Diets with no or low amounts of dietary fiber can reduce small intestinal ulcers induced by non-steroidal anti-inflammatory drugs in dogs.
J Physiol Pharmacol. 2016 Aug ;67(4):563-573. PMID: 27779477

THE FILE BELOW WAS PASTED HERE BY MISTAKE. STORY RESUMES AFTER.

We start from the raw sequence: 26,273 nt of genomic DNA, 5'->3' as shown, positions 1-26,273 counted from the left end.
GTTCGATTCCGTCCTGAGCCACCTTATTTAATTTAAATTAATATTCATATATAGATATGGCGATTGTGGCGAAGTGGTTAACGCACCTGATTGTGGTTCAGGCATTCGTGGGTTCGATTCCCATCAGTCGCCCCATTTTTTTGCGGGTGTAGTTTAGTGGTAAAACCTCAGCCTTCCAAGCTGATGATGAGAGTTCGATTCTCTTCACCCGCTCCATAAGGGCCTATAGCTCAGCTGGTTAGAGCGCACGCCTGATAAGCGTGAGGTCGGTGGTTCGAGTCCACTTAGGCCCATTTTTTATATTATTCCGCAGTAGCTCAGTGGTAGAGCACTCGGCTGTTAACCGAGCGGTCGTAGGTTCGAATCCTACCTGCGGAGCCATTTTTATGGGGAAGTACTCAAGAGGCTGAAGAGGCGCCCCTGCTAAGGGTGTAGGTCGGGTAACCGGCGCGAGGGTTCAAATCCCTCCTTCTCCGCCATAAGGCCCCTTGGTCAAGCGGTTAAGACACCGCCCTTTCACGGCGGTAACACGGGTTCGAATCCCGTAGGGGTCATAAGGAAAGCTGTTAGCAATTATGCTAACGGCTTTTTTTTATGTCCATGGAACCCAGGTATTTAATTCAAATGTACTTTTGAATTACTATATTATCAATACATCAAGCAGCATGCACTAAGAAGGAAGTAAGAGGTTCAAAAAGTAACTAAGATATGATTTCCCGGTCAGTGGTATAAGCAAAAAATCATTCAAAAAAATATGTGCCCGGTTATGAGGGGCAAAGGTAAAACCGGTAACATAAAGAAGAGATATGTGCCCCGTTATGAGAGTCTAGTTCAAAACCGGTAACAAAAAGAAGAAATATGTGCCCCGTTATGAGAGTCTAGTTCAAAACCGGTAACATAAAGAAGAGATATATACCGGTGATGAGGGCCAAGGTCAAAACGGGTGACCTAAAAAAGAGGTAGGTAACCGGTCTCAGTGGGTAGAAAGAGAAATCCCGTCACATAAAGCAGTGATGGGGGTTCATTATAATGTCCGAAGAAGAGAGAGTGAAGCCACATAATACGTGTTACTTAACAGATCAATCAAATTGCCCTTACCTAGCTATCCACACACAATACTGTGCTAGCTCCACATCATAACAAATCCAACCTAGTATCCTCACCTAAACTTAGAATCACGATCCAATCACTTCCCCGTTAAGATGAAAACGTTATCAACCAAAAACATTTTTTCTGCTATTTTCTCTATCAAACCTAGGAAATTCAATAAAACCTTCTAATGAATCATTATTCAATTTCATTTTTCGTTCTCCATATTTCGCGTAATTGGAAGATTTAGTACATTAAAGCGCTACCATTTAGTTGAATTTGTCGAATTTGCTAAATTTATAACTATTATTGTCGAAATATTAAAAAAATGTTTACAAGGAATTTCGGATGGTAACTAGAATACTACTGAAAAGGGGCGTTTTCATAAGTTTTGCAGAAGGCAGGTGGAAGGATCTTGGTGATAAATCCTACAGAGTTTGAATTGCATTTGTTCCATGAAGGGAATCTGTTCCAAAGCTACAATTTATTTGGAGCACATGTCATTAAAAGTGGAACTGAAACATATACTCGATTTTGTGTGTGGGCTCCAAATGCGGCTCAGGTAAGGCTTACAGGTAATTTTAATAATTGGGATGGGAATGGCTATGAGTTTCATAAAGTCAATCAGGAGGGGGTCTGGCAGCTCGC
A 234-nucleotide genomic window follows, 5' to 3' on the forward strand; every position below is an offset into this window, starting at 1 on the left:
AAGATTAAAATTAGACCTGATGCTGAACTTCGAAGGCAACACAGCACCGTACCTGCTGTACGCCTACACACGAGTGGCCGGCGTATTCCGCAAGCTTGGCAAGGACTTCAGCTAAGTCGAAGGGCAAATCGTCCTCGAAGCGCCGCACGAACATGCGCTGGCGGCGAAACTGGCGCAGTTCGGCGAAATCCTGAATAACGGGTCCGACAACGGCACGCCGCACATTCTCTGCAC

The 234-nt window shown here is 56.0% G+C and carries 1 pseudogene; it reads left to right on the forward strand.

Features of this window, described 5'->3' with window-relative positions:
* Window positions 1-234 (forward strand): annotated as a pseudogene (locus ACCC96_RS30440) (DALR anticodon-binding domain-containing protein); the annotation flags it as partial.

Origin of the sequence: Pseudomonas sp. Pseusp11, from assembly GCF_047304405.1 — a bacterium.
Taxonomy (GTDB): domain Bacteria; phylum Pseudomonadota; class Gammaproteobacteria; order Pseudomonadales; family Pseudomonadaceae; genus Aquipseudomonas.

Recent progress in endoscopic techniques has revealed that non-steroidal anti-inflammatory drugs (NSAIDs) often cause ulcers in the small intestine in humans, but effective therapy is not available at present. In the present study, we investigated the effects of feeding condition and the amount of dietary fiber (DF) in the diet on the formation of gastrointestinal ulcers induced by NSAIDs in dogs. Several types of diets containing various percentages of DF were given to dogs. Indomethacin (1 or 3 mg/kg, p.o.), ketoprofen (2 mg/kg, s.c.), or fulnixin (1 mg/kg, s.c.) was administered once daily at 10 a.m. after a morning meal or without a morning meal (fasted condition) for 3 - 7 days. Gastrointestinal lesions were examined 24 h after the final dose of the drugs. When indomethacin (3 mg/kg) was administered after a morning meal (fed condition) for 7 days, it produced many lesions in the small intestine. However, when it was given in the fasted condition without the morning meal, the lesions were markedly decreased. All the NSAIDs given after feeding of regular dry food containing 6% DF once a day for 3 days produced many lesions in the small intestine. The lesions were decreased or increased in dogs given prescription diets containing low DF (1.1%) and high DF (15.4%), respectively. Furthermore, lesions were not observed in dogs given canned diet containing very low DF (<0.1%), whereas lesions appeared again in dogs given canned diet supplemented with cellulose (3 or 10%) but not with pectin (10%). These results suggested that both feeding condition and insoluble DF, such as cellulose in the diet, play an important role in the formation of NSAID-induced small intestinal lesions, and that a diet with no or low amounts of DF may decrease gastrointestinal side-effects associated with the use of NSAIDs.